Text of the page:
The 2014 vote for the European Parliament reflects a European Union at a critical juncture. The voter turnout, at about 43 percent, is the same as in 2009, thus halting its long decline. The traditional parties, the European People’s Party, the Social Democrats, the Liberals, will hold the largest number of seats. Outside the mainstream, populist, anti-European, extremist parties on the left and right have won a vocal, strong presence.
Popular protest and discontent, fueled by economic constraints and years of belt-tightening, have zeroed in on the very idea of Europe. This has happened especially (but not only) in the countries hardest hit by the economic crisis. The anti-Europe vote has different souls; lacking a common agenda, they will be united in opposing any from the EU.
This anti-EU streak is the trademark of the 2014 elections. Beyond it, the European vote breaks down in a sum of national votes. In Germany it states an overwhelming support, both for Angela Merkel and for the CDU-SPD grand coalition. In France it expresses dissatisfaction with ruling Socialists and a big shift to the right, partly bypassing centrist UMP in favor of National Front. In UK it has been a warm-up to the 2015 elections and to the debate, and possible referendum, on the UK-EU relationship. Italy cast a vote of confidence on the Matteo Renzi’s government; he won it handsomely. Greece, Cyprus, Spain, Portugal and Ireland, have reacted differently at the ballot to similar hardships. Nor there is much of a common thread in the turnout, except that it is definitely lower in most Eastern European countries, with Slovakia, at 13 percent, the very bottom of the scale.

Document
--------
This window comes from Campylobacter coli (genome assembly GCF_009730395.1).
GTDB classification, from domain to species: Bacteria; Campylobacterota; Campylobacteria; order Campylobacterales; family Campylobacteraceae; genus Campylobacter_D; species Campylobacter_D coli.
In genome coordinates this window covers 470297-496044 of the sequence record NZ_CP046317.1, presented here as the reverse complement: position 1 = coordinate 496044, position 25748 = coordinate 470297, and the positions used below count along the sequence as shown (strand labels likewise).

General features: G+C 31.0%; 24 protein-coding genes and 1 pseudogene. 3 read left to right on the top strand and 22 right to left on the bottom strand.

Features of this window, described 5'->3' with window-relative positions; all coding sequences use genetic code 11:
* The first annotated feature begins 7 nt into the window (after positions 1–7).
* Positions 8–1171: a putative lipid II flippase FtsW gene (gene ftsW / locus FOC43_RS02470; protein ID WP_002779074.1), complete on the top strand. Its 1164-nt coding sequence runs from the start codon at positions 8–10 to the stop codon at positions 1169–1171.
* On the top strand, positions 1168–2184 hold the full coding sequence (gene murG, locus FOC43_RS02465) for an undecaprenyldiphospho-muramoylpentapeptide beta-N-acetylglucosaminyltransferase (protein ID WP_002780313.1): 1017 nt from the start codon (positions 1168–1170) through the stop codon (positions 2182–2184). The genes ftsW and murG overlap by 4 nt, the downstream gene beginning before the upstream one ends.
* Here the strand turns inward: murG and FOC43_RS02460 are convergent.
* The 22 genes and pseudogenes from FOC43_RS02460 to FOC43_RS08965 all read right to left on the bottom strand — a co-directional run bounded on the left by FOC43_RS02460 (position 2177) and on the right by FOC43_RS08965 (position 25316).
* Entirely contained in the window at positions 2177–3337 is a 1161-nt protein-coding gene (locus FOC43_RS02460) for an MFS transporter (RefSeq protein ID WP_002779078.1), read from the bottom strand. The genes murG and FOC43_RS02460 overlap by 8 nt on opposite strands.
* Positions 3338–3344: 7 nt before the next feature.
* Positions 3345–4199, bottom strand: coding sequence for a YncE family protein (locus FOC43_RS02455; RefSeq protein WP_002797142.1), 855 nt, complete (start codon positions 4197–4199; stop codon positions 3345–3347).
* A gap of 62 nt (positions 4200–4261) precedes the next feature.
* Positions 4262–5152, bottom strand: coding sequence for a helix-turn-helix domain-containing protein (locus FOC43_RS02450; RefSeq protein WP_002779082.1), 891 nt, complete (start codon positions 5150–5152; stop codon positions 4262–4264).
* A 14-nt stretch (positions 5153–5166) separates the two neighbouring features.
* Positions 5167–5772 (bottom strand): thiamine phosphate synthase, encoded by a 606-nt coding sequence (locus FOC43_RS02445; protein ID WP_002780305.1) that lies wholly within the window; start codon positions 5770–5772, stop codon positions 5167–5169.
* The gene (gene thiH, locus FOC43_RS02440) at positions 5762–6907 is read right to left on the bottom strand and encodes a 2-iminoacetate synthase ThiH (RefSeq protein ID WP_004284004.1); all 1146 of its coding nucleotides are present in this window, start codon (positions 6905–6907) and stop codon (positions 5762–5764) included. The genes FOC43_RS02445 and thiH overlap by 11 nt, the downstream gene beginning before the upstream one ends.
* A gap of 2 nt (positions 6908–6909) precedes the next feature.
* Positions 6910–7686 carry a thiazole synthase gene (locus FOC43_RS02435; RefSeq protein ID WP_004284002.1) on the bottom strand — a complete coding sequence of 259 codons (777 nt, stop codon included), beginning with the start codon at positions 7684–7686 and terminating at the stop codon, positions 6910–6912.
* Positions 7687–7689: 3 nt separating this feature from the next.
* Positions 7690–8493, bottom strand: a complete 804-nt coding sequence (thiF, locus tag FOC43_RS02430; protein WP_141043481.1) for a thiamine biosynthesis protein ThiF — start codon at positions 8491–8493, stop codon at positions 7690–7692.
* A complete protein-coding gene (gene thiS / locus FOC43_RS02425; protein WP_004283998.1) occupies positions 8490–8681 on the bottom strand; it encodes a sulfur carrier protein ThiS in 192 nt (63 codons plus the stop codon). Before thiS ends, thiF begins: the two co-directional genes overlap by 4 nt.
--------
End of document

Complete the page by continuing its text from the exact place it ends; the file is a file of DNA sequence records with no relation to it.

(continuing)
The vote confirms the serious underlying problems and the malaise confronting the EU. Having avoided worst-case scenarios only allows the European Union to live to fight another day. The voting minority, together with their choice, cast doubts, discontent and anxiety, but has proved willing to give the EU a chance. The nearly 60 percent who chose not to vote will be even more relevant. In the past their acceptance of European integration could be taken for granted. Not any more.
Either the EU will be able to meet the real concerns of the European people – growth, employment, identity, legitimacy, ownership – or the anti-Europe forces will continue to thrive on them.
Ambassador Stefano Stefanini is a nonresident senior fellow with the Brent Scowcroft Center on International Security. He wrote from Brussels.